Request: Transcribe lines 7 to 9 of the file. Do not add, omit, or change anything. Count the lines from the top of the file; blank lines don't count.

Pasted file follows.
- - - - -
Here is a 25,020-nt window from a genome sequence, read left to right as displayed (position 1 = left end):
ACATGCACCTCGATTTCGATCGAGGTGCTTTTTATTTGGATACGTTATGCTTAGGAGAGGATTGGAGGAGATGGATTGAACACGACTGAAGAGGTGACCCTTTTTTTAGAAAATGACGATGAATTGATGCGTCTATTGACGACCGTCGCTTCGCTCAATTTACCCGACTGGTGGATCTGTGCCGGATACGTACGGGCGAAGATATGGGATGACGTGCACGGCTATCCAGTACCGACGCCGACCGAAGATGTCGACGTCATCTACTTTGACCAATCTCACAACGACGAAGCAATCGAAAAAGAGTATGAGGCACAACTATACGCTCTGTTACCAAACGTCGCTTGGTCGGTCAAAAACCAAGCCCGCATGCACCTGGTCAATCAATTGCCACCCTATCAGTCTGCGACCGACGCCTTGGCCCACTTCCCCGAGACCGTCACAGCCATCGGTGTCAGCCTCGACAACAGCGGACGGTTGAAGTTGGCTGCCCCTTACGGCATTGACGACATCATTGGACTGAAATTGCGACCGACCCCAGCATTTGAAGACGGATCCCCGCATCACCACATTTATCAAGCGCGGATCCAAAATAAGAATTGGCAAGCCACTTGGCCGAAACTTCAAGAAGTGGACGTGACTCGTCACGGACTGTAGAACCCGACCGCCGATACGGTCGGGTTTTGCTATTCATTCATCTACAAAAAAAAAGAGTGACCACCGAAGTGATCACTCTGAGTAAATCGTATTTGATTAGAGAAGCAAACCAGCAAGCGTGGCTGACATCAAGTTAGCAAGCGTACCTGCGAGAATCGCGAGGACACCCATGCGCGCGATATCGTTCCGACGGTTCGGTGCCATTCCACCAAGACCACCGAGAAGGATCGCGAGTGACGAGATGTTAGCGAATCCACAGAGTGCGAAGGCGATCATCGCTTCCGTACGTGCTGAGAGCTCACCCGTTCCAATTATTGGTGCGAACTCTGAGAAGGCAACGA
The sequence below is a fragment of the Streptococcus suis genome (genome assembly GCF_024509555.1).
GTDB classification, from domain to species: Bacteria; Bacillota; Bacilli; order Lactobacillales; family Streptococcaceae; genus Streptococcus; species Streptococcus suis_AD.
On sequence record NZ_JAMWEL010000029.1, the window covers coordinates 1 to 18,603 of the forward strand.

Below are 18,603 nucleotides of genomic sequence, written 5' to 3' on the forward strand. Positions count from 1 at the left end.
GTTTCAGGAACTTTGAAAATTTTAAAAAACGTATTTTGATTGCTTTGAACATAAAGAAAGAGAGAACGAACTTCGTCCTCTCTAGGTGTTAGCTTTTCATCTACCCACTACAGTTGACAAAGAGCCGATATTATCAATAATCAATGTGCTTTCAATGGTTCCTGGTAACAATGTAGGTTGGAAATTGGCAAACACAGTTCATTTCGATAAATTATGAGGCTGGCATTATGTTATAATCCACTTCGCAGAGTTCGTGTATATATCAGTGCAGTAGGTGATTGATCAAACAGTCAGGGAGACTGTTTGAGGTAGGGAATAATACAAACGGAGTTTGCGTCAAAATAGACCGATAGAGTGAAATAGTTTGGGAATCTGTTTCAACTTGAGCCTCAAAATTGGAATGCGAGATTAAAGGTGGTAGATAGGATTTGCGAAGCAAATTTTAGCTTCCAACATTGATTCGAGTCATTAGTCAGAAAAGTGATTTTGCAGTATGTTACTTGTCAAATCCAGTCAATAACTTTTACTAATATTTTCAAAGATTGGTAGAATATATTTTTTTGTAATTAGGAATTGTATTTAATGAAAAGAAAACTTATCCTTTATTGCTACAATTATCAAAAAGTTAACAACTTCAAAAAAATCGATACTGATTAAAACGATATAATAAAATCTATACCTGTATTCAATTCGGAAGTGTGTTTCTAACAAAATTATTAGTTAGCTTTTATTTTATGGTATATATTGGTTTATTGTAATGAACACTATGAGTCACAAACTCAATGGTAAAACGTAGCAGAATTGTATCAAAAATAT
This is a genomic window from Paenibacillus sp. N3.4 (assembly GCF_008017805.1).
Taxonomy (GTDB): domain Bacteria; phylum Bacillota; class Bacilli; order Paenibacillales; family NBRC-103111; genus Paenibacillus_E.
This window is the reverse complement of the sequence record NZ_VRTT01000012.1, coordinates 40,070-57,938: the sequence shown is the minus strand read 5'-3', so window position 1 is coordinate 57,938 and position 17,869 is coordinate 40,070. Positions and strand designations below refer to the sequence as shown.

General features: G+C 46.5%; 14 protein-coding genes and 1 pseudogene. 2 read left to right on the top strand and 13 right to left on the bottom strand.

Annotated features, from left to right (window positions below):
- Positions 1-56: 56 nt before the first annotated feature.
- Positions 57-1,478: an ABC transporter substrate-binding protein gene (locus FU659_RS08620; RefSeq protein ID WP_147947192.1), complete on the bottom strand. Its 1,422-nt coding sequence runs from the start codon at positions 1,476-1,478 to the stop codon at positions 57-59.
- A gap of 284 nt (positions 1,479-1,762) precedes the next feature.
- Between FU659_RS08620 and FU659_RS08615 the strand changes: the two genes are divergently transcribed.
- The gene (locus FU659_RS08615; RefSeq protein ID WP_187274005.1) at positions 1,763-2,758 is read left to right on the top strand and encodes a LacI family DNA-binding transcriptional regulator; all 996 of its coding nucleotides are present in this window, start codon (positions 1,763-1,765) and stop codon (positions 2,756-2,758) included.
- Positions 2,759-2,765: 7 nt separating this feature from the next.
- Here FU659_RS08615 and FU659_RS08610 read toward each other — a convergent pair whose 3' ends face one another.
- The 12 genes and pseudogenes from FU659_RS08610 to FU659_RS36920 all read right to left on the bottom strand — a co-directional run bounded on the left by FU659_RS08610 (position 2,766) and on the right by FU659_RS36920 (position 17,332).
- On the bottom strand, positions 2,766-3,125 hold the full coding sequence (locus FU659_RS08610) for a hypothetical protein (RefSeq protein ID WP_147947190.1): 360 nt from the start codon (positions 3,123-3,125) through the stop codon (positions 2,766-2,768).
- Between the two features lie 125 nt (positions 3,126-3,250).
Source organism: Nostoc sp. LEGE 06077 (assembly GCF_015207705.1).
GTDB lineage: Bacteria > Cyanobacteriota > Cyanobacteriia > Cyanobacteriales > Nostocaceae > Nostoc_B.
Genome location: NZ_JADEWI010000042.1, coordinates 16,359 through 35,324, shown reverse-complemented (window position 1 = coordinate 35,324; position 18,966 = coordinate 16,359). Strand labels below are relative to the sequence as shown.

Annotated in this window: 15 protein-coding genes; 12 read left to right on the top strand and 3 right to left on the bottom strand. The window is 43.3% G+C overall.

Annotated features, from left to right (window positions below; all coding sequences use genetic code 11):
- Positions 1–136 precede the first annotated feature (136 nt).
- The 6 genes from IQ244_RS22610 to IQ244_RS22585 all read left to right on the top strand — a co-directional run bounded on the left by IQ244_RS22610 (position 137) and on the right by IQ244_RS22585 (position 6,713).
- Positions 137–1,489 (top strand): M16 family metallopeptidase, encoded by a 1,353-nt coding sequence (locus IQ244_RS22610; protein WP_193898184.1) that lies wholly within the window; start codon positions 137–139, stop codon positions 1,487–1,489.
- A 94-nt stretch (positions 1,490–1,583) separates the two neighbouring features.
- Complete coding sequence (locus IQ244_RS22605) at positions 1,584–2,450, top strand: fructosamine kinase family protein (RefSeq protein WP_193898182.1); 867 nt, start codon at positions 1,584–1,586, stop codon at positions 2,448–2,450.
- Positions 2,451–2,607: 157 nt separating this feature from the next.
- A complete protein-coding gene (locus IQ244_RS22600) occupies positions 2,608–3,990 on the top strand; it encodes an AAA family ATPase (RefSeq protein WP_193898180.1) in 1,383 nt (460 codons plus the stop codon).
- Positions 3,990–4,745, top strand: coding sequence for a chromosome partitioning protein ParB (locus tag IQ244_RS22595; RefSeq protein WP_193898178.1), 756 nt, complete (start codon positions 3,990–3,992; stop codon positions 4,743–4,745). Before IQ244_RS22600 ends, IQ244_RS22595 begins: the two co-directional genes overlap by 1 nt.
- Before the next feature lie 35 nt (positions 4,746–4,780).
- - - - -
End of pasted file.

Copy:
GTTTCAGGAACTTTGAAAATTTTAAAAAACGTATTTTGATTGCTTTGAACATAAAGAAAGAGAGAACGAACTTCGTCCTCTCTAGGTGTTAGCTTTTCATCTACCCACTACAGTTGACAAAGAGCCGATATTATCAATAATCAATGTGCTTTCAATGGTTCCTGGTAACAATGTAGGTTGGAAATTGGCAAACACAGTTCATTTCGATAAATTATGAGGCTGGCATTATGTTATAATCCACTTCGCAGAGTTCGTGTATATATCAGTGCAGTAGGTGATTGATCAAACAGTCAGGGAGACTGTTTGAGGTAGGGAATAATACAAACGGAGTTTGCGTCAAAATAGACCGATAGAGTGAAATAGTTTGGGAATCTGTTTCAACTTGAGCCTCAAAATTGGAATGCGAGATTAAAGGTGGTAGATAGGATTTGCGAAGCAAATTTTAGCTTCCAACATTGATTCGAGTCATTAGTCAGAAAAGTGATTTTGCAGTATGTTACTTGTCAAATCCAGTCAATAACTTTTACTAATATTTTCAAAGATTGGTAGAATATATTTTTTTGTAATTAGGAATTGTATTTAATGAAAAGAAAACTTATCCTTTATTGCTACAATTATCAAAAAGTTAACAACTTCAAAAAAATCGATACTGATTAAAACGATATAATAAAATCTATACCTGTATTCAATTCGGAAGTGTGTTTCTAACAAAATTATTAGTTAGCTTTTATTTTATGGTATATATTGGTTTATTGTAATGAACACTATGAGTCACAAACTCAATGGTAAAACGTAGCAGAATTGTATCAAAAATAT
This is a genomic window from Paenibacillus sp. N3.4 (assembly GCF_008017805.1).
Taxonomy (GTDB): domain Bacteria; phylum Bacillota; class Bacilli; order Paenibacillales; family NBRC-103111; genus Paenibacillus_E.